On Loving follows Rose who must deal with a storm of emotional chaos involving family, secrets and another man. What was the source of inspiration for the journey that Rose goes on in this book?
As a family physician, I’ve had a true chance to work with different people, men or women, at different stages of their lives and this gave me a chance to get more familiar with humans’ emotional changes and the way they affect people’s lives. People that I’ve come to know and worked with always inspire me. An important lesson I’ve learned during all these years of practicing was that self-awareness and self-scrutiny are the hardest tasks to get through in life and people who have the chance to achieve them are, indeed, the luckiest people alive. Rose is an accomplished woman, modern and respected. A woman with a good career and education who has a wealthy family with all the possibilities in front of her, but she is still missing something, and she doesn’t feel complete. She needs to know her roots and she needs to go through her personal growth to become satisfied with herself. Falling in love and what comes next gives her this opportunity to know herself, her strengths, her weaknesses and how to overcome her fears and open her heart to embrace her life at every stage of it. She learns that being a woman is a privilege and something to be proud of.
Rose is an intriguing and thoroughly developed character. What were some driving ideals behind her character?
“Rose”, a symbol of new beginnings, hope and resilience, was the name I chose for this main female character. The year is 1972 and the world is changing. She is a modern and educated woman with the respect for her fellow human beings. She is a strong-willed character, but weak and fragile at the same time during the challenges she faces while taking many steps of her love-driven life journey. As in real life, being a professional particularly being a physician, doesn’t protect her from the devastating and destroying effects of tragedies she endures in her turbulent life. She is a human being with all the flaws and faults, beauties and capabilities possible. She falls, she breaks into pieces, but she stands up again and moves on in her own ways. The title is chosen in a loving memory of the late, controversial Iranian poet, Forugh Farrokhzad, who was also a modern woman with her modern ideas much ahead of her time in a society that discriminated woman and criticized her for her ideas and the way she expressed her emotions. Just like Rose, she was a free spirit who explored her emotions and as a poet she brought them to life by writing beautiful poetry that showed the delicate soul of a young woman in a modest and pure manner. I intended Rose to represent such a woman, but in another type of setting, a surgeon with a good knowledge about literature who learns how to analyze her emotional journey and connect to her inner being to become a better person.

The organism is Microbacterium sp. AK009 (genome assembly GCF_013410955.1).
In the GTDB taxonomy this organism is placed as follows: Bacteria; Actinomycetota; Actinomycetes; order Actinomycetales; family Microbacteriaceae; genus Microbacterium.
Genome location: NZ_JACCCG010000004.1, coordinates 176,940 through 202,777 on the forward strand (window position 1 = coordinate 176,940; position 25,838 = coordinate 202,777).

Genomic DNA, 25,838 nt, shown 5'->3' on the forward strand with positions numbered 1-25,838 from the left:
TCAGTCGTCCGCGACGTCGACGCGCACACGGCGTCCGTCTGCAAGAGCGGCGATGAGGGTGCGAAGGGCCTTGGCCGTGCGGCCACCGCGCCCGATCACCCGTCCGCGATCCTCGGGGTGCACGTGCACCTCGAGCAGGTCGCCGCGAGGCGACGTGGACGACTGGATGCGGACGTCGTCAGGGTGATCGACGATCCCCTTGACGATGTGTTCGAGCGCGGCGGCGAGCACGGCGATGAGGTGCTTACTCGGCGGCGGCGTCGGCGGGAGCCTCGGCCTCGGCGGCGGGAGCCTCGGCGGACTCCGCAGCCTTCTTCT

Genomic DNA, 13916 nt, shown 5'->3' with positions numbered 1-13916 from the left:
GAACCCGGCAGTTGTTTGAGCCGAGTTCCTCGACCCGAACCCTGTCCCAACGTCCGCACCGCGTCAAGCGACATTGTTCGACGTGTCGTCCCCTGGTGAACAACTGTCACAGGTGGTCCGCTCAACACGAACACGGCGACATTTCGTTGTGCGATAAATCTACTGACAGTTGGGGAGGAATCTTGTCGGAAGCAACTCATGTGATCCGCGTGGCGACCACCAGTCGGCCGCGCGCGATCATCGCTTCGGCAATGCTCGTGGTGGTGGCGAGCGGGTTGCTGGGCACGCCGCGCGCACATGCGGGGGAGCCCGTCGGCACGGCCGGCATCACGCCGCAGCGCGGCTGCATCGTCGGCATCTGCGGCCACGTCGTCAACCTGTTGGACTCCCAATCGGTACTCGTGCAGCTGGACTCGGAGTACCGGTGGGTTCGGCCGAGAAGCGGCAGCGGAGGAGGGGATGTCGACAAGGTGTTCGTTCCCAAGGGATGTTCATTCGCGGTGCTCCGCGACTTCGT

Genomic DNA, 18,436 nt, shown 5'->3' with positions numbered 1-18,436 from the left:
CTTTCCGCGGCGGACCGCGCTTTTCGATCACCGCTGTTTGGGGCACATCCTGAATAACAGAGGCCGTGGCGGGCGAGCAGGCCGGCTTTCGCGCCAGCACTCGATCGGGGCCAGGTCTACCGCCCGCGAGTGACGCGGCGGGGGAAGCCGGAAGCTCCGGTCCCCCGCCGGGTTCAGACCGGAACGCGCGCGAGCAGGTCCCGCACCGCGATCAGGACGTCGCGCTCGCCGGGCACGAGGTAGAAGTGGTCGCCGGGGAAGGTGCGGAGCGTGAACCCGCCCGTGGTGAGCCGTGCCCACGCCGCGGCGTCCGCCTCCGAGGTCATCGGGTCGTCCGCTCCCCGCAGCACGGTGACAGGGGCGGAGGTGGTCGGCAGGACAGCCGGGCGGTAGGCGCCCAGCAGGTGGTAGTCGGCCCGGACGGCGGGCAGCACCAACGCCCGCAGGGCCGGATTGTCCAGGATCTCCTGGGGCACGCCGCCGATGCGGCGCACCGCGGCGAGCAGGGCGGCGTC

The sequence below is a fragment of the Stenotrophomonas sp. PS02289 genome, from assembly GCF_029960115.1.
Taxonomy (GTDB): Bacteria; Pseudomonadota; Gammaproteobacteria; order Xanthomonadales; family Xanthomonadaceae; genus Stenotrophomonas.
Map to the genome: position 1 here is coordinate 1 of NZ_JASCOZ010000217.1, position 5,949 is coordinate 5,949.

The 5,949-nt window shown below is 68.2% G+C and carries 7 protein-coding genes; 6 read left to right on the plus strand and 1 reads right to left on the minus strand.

This novel is emotional and explores the meaning of love in new ways. What were some ideas that were important for you to explore in this book?
“On Loving” is a love story, but more importantly it is a story about love itself: its psychology, its physiology and the research behind it. The concept of conditional versus unconditional love has been explored in depth in this story. Both main male characters were following their own agendas representing these two concepts from the beginning till the end. Valuing and getting to know your emotions (including love, anger, fear, jealousy, etc.) by working to achieve self-awareness was another main point I was intending to explore. Unfortunately, unknown or miscomprehended emotions can make us vulnerable in life and be the main source for depression and anxiety disorders. Rose, on the other hand, explored the real meaning of love (both of the above concepts), depression, bereavement and their inevitable consequences all through this story. Being a physician with the knowledge of these mental health issues never made her immune to these unfortunate consequences. In fact, she was missing the signs for years and this is what we see in real life of many people including health care professionals.